Advocate Spotlight: Gary Goldstein

Posted April 26th, 2018 by Be The Match and filed in News
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Gary Goldstein is currently the Business Manager for the adult BMT program at Stanford Health Care, an NMDP/Be The Match Network transplant center. He is also the current Chair of the NMDP/Be The Match Council Advisory Group, and he has served on the NMDP/Be The Match Board of Directors.

But his passion for promoting the mission goes beyond serving on committees. And that passion started more than two decades ago. Here, in Gary’s own words, are why he’s driven to support NMDP/Be The Match.

Tell us a bit about yourself. Why are you so passionate about the National Donor Marrow Program/Be The Match? How did you get involved?

I began working for the Stanford Health Care BMT Program in 1995. Shortly after that I joined the registry, was matched with a patient, and donated bone marrow. Although my cells engrafted in the recipient, his disease returned and he passed away.

I want to do all I can to ensure that everyone who needs a match finds one, and that people who do undergo hematopoietic cell transplantation survive to live full and happy lives.

You went to Washington, D.C., to meet with lawmakers. What was that like? Scary? Educational? Fun?

Washington has recently been referred to as a “swamp,” but I found that the people I met with are working hard to try and get things accomplished. They listened to our input, asked good questions, and were very engaged. It was exciting to be there, but a bit overwhelming with so many buildings, tunnels, hallways, and offices. It’s very easy to get lost!

Advocacy and policy is a unique way to volunteer. What made you decide to take action?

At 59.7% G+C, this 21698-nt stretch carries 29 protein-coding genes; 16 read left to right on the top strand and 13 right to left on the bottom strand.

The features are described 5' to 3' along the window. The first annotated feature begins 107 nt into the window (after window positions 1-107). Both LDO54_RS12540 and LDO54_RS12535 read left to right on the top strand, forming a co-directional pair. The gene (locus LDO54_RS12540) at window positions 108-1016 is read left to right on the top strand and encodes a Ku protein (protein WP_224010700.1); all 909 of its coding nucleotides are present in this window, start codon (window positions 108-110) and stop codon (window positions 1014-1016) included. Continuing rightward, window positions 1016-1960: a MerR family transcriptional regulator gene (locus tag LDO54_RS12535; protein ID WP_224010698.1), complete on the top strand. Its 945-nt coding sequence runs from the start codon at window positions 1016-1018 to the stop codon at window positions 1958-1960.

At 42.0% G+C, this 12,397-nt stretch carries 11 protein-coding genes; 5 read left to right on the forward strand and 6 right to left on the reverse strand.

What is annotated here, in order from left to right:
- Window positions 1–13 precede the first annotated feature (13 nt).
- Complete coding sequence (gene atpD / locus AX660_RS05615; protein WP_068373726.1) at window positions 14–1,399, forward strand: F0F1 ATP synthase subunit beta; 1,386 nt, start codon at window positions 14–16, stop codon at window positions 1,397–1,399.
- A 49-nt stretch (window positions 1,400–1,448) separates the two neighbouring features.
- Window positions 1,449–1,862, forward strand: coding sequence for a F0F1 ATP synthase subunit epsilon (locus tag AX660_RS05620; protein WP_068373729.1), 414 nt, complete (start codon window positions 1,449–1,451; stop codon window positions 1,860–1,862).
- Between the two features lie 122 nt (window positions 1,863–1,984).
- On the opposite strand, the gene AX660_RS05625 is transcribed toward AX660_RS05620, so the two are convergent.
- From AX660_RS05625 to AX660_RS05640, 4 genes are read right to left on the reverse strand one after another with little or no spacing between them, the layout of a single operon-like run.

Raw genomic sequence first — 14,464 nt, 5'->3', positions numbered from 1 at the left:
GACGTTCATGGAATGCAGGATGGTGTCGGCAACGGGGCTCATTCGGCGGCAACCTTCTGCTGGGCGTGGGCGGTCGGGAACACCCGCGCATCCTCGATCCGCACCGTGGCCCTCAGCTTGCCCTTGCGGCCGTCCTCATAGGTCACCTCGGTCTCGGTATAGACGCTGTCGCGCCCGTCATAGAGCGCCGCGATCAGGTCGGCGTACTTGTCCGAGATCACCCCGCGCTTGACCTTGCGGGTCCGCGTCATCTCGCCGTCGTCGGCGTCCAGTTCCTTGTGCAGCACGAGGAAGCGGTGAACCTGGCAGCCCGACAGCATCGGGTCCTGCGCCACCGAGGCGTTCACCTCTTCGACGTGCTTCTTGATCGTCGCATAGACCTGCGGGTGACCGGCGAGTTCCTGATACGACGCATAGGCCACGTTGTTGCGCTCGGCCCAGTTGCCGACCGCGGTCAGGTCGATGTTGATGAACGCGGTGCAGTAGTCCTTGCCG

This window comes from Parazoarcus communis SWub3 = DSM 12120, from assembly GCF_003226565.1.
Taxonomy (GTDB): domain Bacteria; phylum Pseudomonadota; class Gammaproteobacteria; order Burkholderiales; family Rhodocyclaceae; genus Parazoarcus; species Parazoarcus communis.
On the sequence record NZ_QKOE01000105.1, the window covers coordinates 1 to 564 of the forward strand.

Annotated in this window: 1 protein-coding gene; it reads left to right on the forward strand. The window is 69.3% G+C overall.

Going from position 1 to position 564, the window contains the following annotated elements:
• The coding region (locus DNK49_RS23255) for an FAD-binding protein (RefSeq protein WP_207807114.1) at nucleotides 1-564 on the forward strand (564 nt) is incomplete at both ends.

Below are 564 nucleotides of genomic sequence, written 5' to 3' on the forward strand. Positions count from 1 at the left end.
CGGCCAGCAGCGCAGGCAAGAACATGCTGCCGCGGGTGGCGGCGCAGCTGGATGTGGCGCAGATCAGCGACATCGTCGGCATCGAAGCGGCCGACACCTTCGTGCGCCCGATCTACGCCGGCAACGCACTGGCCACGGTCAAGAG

I’m very proud of the work Be The Match does, as well as the work of transplant programs here in the U.S.A. Having a chance to have my voice heard was very empowering, and I always think of patients and their families that need our help.

You met with your lawmakers before your trip to D.C. What advice would you give to someone who hasn’t worked with their lawmaker before?

Lawmakers and their staff have very busy schedules, so make sure your message is clear, focused, and on point.

You asked your health system to get involved and have helped co-sponsors to sign on to HR 4215, the PACT Act. How did that come about?

As the Stanford BMT Business Manager, I see how Medicare pays hospitals for organ procurement such as kidney acquisition, but doesn’t pay for acquisition of marrow, blood stem cells, or cord blood. This isn’t sustainable, and I want to ensure that Medicare patients have access to all the types of treatment that those with commercial insurance can get. The more voices, the stronger the message.

Any advice to other advocates?

Make sure to show how the legislation or changes you’re advocating will help real people. That was easy to do for BMT and Be The Match, because the need is so powerful and compelling.

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